A CROWD OF CROOKS is out to steal your money, but they vary considerably in skill. Today, I received the following email bearing the triangular logo of the DVLA (Driver and Vehicle Licensing Agency). It was addressed to my email address not to me, the licence holder, by name. It reads as follows:
𝗬our 𝘃ehicle is no 𝗹onger 𝘁axed.
𝐃VLA have been notified electronically about you latest 𝐩ayment for your 𝐯ehicle tax failed because there is not enough 𝐦oney on you debit card.
We sent you a 𝐃VLA bill, and we still haven’t received 𝐩ayment.
Acknowledge that it’s illegal to drive your 𝐯ehicle until you’ve taxed it.
𝗧ax 𝘆our 𝘃ehicle – 𝗦TART 𝗡OW >
Notice: Un-taxed vehicles risk a fine of up to £240. 𝗬our 𝘃ehicle is no 𝗹onger 𝘁axed.
Vehicles Service Manager
Many of the letters in the email were in bold type. The words ‘START NOW’ is a hyperlink, which I did not click. Initially, I was concerned, but only for a few seconds. This obvious scam contains something in common with many other scam emails that try to worry the reader into believing that something momentous might happen if the instructions in the email are ignored. That common factor, which is well-illustrated above is bad use of the English language. For example, in this case:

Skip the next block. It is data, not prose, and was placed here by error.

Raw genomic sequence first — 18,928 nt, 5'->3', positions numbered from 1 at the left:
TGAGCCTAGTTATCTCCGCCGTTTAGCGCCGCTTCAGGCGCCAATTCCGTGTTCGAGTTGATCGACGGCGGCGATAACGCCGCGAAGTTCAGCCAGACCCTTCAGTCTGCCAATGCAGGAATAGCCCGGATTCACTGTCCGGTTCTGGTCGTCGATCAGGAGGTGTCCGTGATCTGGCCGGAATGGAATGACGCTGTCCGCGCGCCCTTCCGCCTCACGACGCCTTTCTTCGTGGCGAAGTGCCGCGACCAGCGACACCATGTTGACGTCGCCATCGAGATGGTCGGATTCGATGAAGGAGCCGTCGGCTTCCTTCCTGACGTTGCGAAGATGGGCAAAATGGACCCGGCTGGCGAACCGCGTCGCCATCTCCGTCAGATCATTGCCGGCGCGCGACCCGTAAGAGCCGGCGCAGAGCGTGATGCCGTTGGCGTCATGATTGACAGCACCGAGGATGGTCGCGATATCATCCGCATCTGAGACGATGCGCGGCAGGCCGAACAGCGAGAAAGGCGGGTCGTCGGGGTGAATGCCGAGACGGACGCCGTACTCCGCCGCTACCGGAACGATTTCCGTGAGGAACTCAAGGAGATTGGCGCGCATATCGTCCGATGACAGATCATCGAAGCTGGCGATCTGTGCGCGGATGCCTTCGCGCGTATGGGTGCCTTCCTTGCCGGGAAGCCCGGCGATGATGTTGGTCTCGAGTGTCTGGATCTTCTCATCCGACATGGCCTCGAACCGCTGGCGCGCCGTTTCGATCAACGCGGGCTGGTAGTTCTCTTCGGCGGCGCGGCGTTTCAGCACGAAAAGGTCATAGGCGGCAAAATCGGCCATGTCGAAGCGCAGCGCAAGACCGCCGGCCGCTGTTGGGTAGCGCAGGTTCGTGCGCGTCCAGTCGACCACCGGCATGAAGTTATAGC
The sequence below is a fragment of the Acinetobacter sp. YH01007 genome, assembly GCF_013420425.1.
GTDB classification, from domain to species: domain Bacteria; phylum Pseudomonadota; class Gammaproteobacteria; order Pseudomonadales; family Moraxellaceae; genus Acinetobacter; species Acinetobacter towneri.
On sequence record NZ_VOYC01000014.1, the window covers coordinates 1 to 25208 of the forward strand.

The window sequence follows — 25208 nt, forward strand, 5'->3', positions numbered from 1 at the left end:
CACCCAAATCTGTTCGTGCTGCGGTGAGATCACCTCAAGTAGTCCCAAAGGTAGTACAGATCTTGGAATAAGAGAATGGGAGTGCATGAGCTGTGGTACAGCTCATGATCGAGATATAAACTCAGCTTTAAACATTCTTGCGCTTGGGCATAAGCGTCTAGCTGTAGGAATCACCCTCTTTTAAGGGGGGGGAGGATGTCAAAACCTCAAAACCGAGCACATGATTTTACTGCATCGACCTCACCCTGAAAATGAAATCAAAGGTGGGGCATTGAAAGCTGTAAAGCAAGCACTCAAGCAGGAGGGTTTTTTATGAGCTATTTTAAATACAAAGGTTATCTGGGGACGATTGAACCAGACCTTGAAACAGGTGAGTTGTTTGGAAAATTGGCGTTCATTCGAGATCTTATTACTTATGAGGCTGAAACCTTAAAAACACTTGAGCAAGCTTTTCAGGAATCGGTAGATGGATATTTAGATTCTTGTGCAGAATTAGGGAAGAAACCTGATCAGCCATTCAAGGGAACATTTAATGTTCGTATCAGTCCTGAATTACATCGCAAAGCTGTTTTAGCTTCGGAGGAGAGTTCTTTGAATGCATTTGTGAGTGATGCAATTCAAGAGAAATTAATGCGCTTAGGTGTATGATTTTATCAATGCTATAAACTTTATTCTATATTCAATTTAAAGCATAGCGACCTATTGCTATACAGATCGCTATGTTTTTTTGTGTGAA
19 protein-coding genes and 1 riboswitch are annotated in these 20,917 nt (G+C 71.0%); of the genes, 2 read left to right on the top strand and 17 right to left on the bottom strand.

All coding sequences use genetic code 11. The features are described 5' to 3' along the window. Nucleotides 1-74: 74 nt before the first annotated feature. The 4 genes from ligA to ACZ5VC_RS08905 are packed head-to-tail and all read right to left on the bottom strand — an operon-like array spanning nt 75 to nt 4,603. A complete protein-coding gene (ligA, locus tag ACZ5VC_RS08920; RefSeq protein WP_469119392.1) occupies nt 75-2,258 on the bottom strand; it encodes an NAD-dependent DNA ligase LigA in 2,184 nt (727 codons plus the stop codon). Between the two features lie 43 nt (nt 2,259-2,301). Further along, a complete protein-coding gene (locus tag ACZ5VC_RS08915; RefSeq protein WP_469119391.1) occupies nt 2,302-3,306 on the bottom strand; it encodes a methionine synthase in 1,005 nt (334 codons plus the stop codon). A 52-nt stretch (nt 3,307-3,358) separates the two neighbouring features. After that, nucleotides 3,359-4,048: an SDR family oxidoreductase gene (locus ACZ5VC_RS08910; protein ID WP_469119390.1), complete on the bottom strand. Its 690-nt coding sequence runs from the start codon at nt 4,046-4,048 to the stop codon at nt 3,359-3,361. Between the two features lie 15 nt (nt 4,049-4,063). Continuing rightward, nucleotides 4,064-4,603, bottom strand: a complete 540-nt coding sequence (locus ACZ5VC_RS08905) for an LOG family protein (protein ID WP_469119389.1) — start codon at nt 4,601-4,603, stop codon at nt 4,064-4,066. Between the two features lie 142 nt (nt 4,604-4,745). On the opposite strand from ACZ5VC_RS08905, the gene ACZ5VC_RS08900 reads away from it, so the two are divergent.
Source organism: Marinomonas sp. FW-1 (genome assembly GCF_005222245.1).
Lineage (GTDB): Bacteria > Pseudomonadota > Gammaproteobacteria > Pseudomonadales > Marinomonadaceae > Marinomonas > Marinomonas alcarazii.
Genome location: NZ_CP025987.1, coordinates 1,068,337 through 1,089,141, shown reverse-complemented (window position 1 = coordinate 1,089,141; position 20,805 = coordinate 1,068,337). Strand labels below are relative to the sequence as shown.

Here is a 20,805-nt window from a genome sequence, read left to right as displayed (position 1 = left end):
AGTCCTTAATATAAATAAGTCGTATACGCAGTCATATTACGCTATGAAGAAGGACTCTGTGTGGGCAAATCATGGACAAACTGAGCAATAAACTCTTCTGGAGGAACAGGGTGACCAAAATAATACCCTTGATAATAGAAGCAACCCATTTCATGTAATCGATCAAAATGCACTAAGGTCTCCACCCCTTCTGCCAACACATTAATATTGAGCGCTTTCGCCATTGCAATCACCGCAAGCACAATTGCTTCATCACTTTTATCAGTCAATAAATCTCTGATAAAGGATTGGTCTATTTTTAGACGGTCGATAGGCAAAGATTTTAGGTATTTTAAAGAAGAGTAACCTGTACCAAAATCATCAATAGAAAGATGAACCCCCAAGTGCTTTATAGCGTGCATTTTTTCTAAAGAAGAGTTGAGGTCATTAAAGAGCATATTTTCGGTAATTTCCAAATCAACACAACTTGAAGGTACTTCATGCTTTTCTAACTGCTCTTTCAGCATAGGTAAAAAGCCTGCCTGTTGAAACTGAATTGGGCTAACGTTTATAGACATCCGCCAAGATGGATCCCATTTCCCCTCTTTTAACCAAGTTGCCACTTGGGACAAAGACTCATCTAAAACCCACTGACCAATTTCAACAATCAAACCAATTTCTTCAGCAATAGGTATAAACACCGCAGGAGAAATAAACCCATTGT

“𝐃VLA have been notified electronically about you latest 𝐩ayment …”,
“Acknowledge that it’s illegal to drive your 𝐯ehicle until you’ve taxed it.”
Neither of these mistakes would have been made by the DVLA, nor would that organisation have signed itself as “@GOV.UK, Vehicles Service Manager”
Also, the DVLA would know my name and would address me by that, rather than by my email address. Just in case you missed the erroneous wording of the email, you might become suspicious of the sender’s email address: firstname.lastname@example.org, which does not look like the kind of email address that the official DVLA would use.
So, there is a great need to brush up on your use of the English language if you wish to succeed, you contemptible bunch of damnable scammers.
In brief, this scam email was hardly convincing, and the dishonest sender deserves to reap a poor reward, if any, for his or her pathetic attempt to rob me of cash or, worse, sensitive banking or similar details. So, please read all emails carefully before making an error that you might easily regret.
PS: my vehicle is taxed until June 2021. You can check the validity of your vehicle’s tax on https://www.gov.uk/check-vehicle-tax